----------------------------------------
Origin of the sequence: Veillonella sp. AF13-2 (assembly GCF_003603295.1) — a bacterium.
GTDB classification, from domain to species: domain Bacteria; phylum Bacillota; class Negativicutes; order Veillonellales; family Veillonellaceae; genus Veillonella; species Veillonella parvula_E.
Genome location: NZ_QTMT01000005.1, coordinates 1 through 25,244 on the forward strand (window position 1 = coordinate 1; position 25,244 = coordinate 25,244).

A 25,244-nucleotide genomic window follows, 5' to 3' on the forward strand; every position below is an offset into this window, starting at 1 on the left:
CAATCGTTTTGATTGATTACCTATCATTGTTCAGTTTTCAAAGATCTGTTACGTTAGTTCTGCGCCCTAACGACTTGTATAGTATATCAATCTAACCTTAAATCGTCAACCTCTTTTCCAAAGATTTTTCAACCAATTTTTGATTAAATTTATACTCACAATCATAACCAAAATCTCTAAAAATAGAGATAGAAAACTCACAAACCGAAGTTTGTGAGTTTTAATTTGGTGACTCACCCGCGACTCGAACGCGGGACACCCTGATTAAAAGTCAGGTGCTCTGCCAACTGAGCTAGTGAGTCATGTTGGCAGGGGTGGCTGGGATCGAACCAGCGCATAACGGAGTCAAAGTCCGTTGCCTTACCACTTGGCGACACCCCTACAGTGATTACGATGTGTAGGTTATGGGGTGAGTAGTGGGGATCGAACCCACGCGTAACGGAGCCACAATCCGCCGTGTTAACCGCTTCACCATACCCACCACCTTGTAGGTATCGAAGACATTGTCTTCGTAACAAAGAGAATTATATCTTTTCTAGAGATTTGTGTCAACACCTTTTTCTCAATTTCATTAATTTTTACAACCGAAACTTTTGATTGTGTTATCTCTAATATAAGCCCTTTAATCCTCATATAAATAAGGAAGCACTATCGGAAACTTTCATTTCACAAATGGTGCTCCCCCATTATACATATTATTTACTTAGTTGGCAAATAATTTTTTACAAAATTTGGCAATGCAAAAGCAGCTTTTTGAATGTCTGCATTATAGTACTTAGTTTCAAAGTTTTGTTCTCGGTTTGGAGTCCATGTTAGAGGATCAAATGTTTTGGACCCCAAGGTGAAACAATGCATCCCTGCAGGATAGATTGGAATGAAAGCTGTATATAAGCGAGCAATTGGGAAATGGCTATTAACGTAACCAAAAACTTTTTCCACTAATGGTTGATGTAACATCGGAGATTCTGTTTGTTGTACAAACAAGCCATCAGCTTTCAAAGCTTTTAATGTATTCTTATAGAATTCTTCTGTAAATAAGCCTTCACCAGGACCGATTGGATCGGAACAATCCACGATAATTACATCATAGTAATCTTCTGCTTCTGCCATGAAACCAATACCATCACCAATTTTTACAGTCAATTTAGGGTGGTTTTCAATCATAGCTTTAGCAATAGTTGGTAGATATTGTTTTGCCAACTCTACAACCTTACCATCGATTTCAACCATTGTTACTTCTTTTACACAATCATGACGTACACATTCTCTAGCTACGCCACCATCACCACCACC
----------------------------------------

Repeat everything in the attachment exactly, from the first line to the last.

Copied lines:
Origin of the sequence: Veillonella sp. AF13-2 (assembly GCF_003603295.1) — a bacterium.
GTDB classification, from domain to species: domain Bacteria; phylum Bacillota; class Negativicutes; order Veillonellales; family Veillonellaceae; genus Veillonella; species Veillonella parvula_E.
Genome location: NZ_QTMT01000005.1, coordinates 1 through 25,244 on the forward strand (window position 1 = coordinate 1; position 25,244 = coordinate 25,244).

A 25,244-nucleotide genomic window follows, 5' to 3' on the forward strand; every position below is an offset into this window, starting at 1 on the left:
CAATCGTTTTGATTGATTACCTATCATTGTTCAGTTTTCAAAGATCTGTTACGTTAGTTCTGCGCCCTAACGACTTGTATAGTATATCAATCTAACCTTAAATCGTCAACCTCTTTTCCAAAGATTTTTCAACCAATTTTTGATTAAATTTATACTCACAATCATAACCAAAATCTCTAAAAATAGAGATAGAAAACTCACAAACCGAAGTTTGTGAGTTTTAATTTGGTGACTCACCCGCGACTCGAACGCGGGACACCCTGATTAAAAGTCAGGTGCTCTGCCAACTGAGCTAGTGAGTCATGTTGGCAGGGGTGGCTGGGATCGAACCAGCGCATAACGGAGTCAAAGTCCGTTGCCTTACCACTTGGCGACACCCCTACAGTGATTACGATGTGTAGGTTATGGGGTGAGTAGTGGGGATCGAACCCACGCGTAACGGAGCCACAATCCGCCGTGTTAACCGCTTCACCATACCCACCACCTTGTAGGTATCGAAGACATTGTCTTCGTAACAAAGAGAATTATATCTTTTCTAGAGATTTGTGTCAACACCTTTTTCTCAATTTCATTAATTTTTACAACCGAAACTTTTGATTGTGTTATCTCTAATATAAGCCCTTTAATCCTCATATAAATAAGGAAGCACTATCGGAAACTTTCATTTCACAAATGGTGCTCCCCCATTATACATATTATTTACTTAGTTGGCAAATAATTTTTTACAAAATTTGGCAATGCAAAAGCAGCTTTTTGAATGTCTGCATTATAGTACTTAGTTTCAAAGTTTTGTTCTCGGTTTGGAGTCCATGTTAGAGGATCAAATGTTTTGGACCCCAAGGTGAAACAATGCATCCCTGCAGGATAGATTGGAATGAAAGCTGTATATAAGCGAGCAATTGGGAAATGGCTATTAACGTAACCAAAAACTTTTTCCACTAATGGTTGATGTAACATCGGAGATTCTGTTTGTTGTACAAACAAGCCATCAGCTTTCAAAGCTTTTAATGTATTCTTATAGAATTCTTCTGTAAATAAGCCTTCACCAGGACCGATTGGATCGGAACAATCCACGATAATTACATCATAGTAATCTTCTGCTTCTGCCATGAAACCAATACCATCACCAATTTTTACAGTCAATTTAGGGTGGTTTTCAATCATAGCTTTAGCAATAGTTGGTAGATATTGTTTTGCCAACTCTACAACCTTACCATCGATTTCAACCATTGTTACTTCTTTTACACAATCATGACGTACACATTCTCTAGCTACGCCACCATCACCACCACC